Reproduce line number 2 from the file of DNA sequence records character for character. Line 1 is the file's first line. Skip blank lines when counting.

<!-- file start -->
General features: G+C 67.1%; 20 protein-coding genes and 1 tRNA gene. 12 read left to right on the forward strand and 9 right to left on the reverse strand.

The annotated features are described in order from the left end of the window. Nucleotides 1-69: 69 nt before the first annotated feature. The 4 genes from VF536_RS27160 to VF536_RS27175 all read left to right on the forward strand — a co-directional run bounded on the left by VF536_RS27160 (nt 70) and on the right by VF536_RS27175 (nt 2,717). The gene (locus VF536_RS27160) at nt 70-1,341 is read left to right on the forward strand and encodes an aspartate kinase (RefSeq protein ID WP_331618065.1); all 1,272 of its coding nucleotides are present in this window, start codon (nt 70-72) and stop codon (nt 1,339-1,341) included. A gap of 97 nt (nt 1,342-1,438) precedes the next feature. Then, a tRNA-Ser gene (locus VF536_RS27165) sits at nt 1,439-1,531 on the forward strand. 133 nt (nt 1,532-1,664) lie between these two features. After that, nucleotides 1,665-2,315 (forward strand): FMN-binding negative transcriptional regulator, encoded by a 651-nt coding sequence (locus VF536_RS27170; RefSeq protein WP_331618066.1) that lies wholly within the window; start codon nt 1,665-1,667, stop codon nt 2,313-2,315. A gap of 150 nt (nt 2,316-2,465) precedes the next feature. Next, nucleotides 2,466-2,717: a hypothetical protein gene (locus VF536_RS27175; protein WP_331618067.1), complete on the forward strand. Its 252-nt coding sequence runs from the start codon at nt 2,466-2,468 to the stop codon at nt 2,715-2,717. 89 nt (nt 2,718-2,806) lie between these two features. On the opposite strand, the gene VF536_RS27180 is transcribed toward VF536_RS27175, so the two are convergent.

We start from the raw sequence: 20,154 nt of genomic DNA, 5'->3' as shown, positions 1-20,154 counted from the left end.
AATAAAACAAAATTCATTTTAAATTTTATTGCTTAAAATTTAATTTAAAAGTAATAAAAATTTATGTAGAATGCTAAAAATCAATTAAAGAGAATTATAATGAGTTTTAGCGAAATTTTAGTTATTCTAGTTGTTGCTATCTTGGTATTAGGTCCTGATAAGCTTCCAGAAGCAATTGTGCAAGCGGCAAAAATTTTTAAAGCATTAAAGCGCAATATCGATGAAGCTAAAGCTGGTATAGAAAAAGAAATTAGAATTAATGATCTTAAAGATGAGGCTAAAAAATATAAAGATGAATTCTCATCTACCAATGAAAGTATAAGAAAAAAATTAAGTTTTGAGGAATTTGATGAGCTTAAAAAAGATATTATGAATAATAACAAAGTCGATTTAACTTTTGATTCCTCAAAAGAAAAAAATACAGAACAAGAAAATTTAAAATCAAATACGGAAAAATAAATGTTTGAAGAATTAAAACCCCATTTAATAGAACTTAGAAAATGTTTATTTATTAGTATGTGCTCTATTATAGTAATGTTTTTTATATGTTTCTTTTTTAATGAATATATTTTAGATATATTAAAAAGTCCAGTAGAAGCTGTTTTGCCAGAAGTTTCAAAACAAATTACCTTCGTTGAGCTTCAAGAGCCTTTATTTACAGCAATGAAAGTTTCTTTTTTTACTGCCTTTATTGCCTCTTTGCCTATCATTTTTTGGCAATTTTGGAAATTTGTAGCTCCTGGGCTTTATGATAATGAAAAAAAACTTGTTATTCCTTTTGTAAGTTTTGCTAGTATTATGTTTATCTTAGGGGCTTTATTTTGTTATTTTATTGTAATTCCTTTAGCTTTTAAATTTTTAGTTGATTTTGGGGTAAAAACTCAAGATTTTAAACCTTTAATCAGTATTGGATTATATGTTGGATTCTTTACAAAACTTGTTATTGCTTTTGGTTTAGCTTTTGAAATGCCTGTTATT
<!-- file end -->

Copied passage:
The annotated features are described in order from the left end of the window. Nucleotides 1-69: 69 nt before the first annotated feature. The 4 genes from VF536_RS27160 to VF536_RS27175 all read left to right on the forward strand — a co-directional run bounded on the left by VF536_RS27160 (nt 70) and on the right by VF536_RS27175 (nt 2,717). The gene (locus VF536_RS27160) at nt 70-1,341 is read left to right on the forward strand and encodes an aspartate kinase (RefSeq protein ID WP_331618065.1); all 1,272 of its coding nucleotides are present in this window, start codon (nt 70-72) and stop codon (nt 1,339-1,341) included. A gap of 97 nt (nt 1,342-1,438) precedes the next feature. Then, a tRNA-Ser gene (locus VF536_RS27165) sits at nt 1,439-1,531 on the forward strand. 133 nt (nt 1,532-1,664) lie between these two features. After that, nucleotides 1,665-2,315 (forward strand): FMN-binding negative transcriptional regulator, encoded by a 651-nt coding sequence (locus VF536_RS27170; RefSeq protein WP_331618066.1) that lies wholly within the window; start codon nt 1,665-1,667, stop codon nt 2,313-2,315. A gap of 150 nt (nt 2,316-2,465) precedes the next feature. Next, nucleotides 2,466-2,717: a hypothetical protein gene (locus VF536_RS27175; protein WP_331618067.1), complete on the forward strand. Its 252-nt coding sequence runs from the start codon at nt 2,466-2,468 to the stop codon at nt 2,715-2,717. 89 nt (nt 2,718-2,806) lie between these two features. On the opposite strand, the gene VF536_RS27180 is transcribed toward VF536_RS27175, so the two are convergent.